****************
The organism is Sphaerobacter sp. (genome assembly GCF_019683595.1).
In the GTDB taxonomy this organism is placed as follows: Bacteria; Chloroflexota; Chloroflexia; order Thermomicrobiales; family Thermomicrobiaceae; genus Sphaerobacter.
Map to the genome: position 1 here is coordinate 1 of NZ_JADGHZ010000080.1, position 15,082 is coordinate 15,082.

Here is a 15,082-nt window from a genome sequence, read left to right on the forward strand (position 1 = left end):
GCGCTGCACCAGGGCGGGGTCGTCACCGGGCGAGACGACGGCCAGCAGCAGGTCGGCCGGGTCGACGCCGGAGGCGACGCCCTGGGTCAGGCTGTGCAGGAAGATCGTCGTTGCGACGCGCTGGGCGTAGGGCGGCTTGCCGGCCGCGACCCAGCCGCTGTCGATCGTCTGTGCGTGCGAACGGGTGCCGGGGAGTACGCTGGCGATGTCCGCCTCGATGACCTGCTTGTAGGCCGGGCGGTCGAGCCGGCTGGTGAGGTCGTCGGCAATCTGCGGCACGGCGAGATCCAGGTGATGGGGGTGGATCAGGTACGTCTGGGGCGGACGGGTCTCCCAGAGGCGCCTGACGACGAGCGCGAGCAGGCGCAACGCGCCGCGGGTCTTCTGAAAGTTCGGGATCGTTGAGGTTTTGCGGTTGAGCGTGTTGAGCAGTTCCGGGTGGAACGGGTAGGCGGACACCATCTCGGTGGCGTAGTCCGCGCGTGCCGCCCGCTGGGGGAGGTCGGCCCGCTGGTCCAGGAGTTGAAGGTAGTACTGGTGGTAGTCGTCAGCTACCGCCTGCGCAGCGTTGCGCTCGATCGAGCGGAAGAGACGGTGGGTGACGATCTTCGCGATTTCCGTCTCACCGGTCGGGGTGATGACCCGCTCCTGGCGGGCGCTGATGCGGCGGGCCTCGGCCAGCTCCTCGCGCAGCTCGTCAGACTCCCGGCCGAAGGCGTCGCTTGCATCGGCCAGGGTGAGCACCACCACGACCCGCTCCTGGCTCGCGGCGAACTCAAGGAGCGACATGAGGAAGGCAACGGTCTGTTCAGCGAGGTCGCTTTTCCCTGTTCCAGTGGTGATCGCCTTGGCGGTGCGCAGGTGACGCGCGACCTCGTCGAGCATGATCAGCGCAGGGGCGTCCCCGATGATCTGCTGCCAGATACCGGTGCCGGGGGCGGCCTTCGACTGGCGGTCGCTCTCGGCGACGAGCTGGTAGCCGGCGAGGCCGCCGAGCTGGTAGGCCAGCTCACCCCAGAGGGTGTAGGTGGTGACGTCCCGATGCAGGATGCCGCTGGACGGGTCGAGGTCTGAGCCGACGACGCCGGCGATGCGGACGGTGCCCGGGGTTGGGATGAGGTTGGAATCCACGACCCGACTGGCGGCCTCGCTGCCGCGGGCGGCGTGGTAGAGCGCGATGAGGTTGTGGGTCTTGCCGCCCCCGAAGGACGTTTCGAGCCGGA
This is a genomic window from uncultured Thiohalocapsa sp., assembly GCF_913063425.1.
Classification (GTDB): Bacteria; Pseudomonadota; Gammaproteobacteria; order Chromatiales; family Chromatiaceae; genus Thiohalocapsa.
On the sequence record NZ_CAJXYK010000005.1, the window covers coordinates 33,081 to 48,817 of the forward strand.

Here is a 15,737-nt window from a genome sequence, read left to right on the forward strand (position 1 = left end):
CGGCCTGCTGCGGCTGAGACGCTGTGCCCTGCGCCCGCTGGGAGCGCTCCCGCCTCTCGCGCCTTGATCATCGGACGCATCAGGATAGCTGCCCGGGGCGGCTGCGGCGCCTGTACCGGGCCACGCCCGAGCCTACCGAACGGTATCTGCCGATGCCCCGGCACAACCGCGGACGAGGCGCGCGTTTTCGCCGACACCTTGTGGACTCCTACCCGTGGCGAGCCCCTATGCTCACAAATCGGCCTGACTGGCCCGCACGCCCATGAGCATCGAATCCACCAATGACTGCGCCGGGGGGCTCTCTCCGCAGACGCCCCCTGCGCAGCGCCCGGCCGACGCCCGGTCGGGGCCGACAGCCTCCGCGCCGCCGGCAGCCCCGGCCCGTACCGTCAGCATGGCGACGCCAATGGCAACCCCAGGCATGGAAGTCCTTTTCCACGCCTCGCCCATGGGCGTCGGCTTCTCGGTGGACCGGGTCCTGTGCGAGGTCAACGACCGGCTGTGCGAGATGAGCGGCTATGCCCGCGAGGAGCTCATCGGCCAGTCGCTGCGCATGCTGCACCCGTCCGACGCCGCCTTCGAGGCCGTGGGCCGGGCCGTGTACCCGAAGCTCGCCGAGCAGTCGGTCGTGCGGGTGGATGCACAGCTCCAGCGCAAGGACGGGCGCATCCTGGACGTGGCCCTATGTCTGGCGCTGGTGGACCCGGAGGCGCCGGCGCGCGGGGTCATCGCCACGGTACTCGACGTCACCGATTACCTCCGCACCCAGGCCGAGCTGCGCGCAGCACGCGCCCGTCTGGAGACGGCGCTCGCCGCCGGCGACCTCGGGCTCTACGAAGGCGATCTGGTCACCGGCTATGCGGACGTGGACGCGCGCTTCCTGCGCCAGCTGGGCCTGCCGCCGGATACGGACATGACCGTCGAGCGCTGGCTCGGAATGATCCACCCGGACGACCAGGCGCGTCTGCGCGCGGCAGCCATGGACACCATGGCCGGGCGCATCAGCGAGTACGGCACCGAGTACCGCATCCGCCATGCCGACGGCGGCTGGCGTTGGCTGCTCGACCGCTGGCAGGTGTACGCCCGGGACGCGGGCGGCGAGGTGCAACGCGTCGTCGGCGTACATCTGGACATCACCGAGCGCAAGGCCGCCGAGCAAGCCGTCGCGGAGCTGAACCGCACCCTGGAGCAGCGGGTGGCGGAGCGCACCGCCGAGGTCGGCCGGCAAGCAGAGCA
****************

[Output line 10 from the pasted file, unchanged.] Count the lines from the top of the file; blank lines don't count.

CGGCCTGCTGCGGCTGAGACGCTGTGCCCTGCGCCCGCTGGGAGCGCTCCCGCCTCTCGCGCCTTGATCATCGGACGCATCAGGATAGCTGCCCGGGGCGGCTGCGGCGCCTGTACCGGGCCACGCCCGAGCCTACCGAACGGTATCTGCCGATGCCCCGGCACAACCGCGGACGAGGCGCGCGTTTTCGCCGACACCTTGTGGACTCCTACCCGTGGCGAGCCCCTATGCTCACAAATCGGCCTGACTGGCCCGCACGCCCATGAGCATCGAATCCACCAATGACTGCGCCGGGGGGCTCTCTCCGCAGACGCCCCCTGCGCAGCGCCCGGCCGACGCCCGGTCGGGGCCGACAGCCTCCGCGCCGCCGGCAGCCCCGGCCCGTACCGTCAGCATGGCGACGCCAATGGCAACCCCAGGCATGGAAGTCCTTTTCCACGCCTCGCCCATGGGCGTCGGCTTCTCGGTGGACCGGGTCCTGTGCGAGGTCAACGACCGGCTGTGCGAGATGAGCGGCTATGCCCGCGAGGAGCTCATCGGCCAGTCGCTGCGCATGCTGCACCCGTCCGACGCCGCCTTCGAGGCCGTGGGCCGGGCCGTGTACCCGAAGCTCGCCGAGCAGTCGGTCGTGCGGGTGGATGCACAGCTCCAGCGCAAGGACGGGCGCATCCTGGACGTGGCCCTATGTCTGGCGCTGGTGGACCCGGAGGCGCCGGCGCGCGGGGTCATCGCCACGGTACTCGACGTCACCGATTACCTCCGCACCCAGGCCGAGCTGCGCGCAGCACGCGCCCGTCTGGAGACGGCGCTCGCCGCCGGCGACCTCGGGCTCTACGAAGGCGATCTGGTCACCGGCTATGCGGACGTGGACGCGCGCTTCCTGCGCCAGCTGGGCCTGCCGCCGGATACGGACATGACCGTCGAGCGCTGGCTCGGAATGATCCACCCGGACGACCAGGCGCGTCTGCGCGCGGCAGCCATGGACACCATGGCCGGGCGCATCAGCGAGTACGGCACCGAGTACCGCATCCGCCATGCCGACGGCGGCTGGCGTTGGCTGCTCGACCGCTGGCAGGTGTACGCCCGGGACGCGGGCGGCGAGGTGCAACGCGTCGTCGGCGTACATCTGGACATCACCGAGCGCAAGGCCGCCGAGCAAGCCGTCGCGGAGCTGAACCGCACCCTGGAGCAGCGGGTGGCGGAGCGCACCGCCGAGGTCGGCCGGCAAGCAGAGCA